In his research, Thompson addresses the subject from the other side, assessing genetically modified crops. Instead of leaning on science supporting or dismissing the concerns, BMA prioritizes traditional breeding approaches, including single-gene, single-chemical solutions that are not likely to be efficacious for chronic disease prevention. It also trusts that the introduction of one gene is likely to alter the activity of other genes, which would lead to positive and/or negative biosynthetic activity pattern changes associated with chronic disease prevention. Additionally, BMA considers that benefits from a genetically modified crop might disappear when combined with other foods in a typical diet, negating the effort that went into genetically modified crop production. The altered agronomic characteristics of the genetically modified organism might also diminish the likelihood that it will be widely grown.

“My colleagues tell me that it — organic — is important and that it is good for the environment,” Thompson said, “but then there is the question of production and yields. I can’t tell you there is a definite benefit. Can you afford it? If you can, well, why not? There is no harm, and it probably does some good, but there is no reason not to eat conventional. Do not feel guilty.”

That guilt can negatively affect the mind, he said — the mental health of consumers. He hears the same sentiments when he is asked if it is better to “buy fresh.”

“Our food is so intertwined with our culture,” Thompson said. “Sometimes the most unhealthy crop is the freshest because of the abuse it will take in the kitchen.”

The food system works hard to package and deliver food in an appealing smell, taste and texture, he said. If you eat a mix of fresh, frozen, canned and moderately processed foods, anyone can reduce the risk of or rehabilitate from chronic disease.

Training, discovery and dissemination

Critical thinking is important to Thompson. He teaches several online graduate classes in the CSU Horticulture and Landscape design department. Exposing his students to as many conflicting views around biomedical agriculture is part of his finely tuned teaching pattern.

An obstacle in developing a curriculum for BMA is a lack of integration among offered courses. For example, according to BMA practices, a plant breeding course that does not discuss biofortification or a nutrition course that ignores aspects of plant diversity does little to build a student’s broader conceptual framework.

“Agriculture’s goal is to make enough food to maintain and increase society while public health accuses agriculture of ruining the environment,” Thompson said. “They don’t recognize the small profits and the level of risk or how international and domestic markets work. This is where we need critical thinking.”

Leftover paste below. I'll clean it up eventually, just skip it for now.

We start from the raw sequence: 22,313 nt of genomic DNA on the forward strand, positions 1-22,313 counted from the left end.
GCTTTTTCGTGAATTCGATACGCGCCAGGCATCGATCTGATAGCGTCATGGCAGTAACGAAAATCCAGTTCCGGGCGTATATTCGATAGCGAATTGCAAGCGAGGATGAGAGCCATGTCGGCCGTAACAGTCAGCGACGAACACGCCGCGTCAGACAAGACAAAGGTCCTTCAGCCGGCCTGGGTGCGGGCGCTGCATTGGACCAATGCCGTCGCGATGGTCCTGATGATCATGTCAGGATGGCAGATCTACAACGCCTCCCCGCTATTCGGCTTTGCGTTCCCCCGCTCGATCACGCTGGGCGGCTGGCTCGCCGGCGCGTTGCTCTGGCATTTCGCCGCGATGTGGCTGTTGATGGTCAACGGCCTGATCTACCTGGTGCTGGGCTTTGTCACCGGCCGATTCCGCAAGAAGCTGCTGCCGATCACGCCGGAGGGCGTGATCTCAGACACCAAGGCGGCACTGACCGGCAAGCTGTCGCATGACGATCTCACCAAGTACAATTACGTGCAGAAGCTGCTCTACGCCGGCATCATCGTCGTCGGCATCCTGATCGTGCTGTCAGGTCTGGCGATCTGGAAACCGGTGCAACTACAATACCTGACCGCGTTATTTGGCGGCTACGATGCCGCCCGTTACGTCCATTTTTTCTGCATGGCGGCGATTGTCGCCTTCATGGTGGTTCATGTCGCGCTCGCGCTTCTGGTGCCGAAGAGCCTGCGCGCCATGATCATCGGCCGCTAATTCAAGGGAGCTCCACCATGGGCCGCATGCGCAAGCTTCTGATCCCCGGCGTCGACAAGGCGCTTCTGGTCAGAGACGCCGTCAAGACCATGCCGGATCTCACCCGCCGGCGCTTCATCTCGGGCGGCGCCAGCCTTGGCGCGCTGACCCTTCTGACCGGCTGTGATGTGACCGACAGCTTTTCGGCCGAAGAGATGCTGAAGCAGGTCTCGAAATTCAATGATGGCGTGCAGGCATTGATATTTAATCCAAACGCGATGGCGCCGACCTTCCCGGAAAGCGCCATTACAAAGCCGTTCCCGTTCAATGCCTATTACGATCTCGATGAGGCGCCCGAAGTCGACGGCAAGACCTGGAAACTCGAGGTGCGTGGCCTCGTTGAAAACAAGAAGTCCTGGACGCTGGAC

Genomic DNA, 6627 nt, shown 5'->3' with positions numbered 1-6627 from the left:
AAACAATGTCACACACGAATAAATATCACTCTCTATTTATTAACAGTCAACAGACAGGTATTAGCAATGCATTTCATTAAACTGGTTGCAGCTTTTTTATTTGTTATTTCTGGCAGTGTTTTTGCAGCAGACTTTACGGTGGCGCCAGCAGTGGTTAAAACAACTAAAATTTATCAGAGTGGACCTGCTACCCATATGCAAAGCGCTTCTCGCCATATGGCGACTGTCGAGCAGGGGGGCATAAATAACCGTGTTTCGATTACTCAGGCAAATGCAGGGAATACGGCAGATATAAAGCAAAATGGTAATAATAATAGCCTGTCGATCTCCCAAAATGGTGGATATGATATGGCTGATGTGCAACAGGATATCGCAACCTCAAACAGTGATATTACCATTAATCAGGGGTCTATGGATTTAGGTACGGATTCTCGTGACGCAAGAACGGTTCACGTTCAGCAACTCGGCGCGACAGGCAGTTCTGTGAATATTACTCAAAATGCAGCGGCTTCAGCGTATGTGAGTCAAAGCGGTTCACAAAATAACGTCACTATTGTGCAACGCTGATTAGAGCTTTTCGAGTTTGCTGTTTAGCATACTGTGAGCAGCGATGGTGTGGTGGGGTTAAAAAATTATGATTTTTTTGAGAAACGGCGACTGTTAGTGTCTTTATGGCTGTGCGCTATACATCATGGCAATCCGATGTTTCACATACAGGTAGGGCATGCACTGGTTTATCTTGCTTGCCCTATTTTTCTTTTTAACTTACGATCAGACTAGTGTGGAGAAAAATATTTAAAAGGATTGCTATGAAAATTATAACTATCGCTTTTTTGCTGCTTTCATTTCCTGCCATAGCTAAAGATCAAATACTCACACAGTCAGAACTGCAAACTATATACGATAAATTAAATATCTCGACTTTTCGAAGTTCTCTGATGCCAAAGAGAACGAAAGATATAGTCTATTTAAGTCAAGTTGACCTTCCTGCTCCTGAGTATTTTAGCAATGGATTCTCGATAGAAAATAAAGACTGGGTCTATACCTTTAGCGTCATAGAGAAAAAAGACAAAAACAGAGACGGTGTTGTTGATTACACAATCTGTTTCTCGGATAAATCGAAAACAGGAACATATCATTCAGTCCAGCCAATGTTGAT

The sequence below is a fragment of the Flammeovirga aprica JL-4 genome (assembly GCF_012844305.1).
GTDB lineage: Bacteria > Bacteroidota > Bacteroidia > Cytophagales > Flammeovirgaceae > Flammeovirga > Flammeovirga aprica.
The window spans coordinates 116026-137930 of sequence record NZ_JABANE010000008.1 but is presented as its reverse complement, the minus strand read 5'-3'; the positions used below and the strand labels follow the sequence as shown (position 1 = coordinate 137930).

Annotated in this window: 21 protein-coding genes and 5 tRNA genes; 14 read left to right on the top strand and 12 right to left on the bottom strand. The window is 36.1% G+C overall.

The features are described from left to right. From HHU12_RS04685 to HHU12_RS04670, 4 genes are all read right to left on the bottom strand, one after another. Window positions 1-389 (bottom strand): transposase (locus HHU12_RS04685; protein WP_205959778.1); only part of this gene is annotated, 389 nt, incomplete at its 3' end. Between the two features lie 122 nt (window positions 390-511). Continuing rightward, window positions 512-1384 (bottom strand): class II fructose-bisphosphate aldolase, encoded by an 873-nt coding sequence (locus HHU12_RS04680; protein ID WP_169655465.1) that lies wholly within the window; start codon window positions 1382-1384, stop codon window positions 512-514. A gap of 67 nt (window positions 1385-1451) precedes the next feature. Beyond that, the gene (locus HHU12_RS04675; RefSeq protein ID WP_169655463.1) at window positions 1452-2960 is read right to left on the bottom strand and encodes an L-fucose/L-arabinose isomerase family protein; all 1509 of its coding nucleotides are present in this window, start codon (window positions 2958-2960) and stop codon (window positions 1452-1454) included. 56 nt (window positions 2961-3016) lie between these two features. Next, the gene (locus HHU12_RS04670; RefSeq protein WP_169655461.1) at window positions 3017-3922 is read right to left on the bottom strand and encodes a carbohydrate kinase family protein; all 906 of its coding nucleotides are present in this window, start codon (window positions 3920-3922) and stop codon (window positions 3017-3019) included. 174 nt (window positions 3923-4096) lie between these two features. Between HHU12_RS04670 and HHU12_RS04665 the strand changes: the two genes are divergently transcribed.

BMA distinguishes itself from its counterparts because of its transdisciplinary approach. Thompson invites participants “to develop a shared conceptual framework that integrates and extends discipline-based concepts, theories and methods to address a common goal.”

Standard components of BMA training include experimental design and statistical methods for agriculture and biomedical research, experience with “omics” technologies and bioinformatic techniques, and course work that exposes students to plant breeding, nutrition and biomedical science, according to BMA practices. Group discussions and online inter-university course work ensure students gain access to a broad set of perspectives on agriculture and health.

Thompson said that through taking an honest approach to his students he has learned how to mentor, to expose relevance in work and to provide support from start to finish.

“Our [higher education] system discourages understanding,” Thompson said. “The students that are on the fringe, in that quasi-science, are missing critical thinking. This is critical to the interface of agriculture and human health.

He said he often brings to light the skeptical modern medicine practitioners that mock the notion of proactive, healthy living. He chooses to model for his students thoughtful methods to disseminate their approaches and visions in a society that, in the opinion of some, greatly supports reactive living, which is essentially prolonged dying.

“We need agriculture, human health and all people working together,” Thompson said. “We need fact and truth, not a bunch of semi-scientific concepts. If we don’t make the change to whole foods, the result will be pain, suffering and low productivity.”

Lauren Krizansky is an agricultural journeywoman. She loves, lives and works with her partner, Brendon Rockey, on Rockey Farms in Center, Colorado.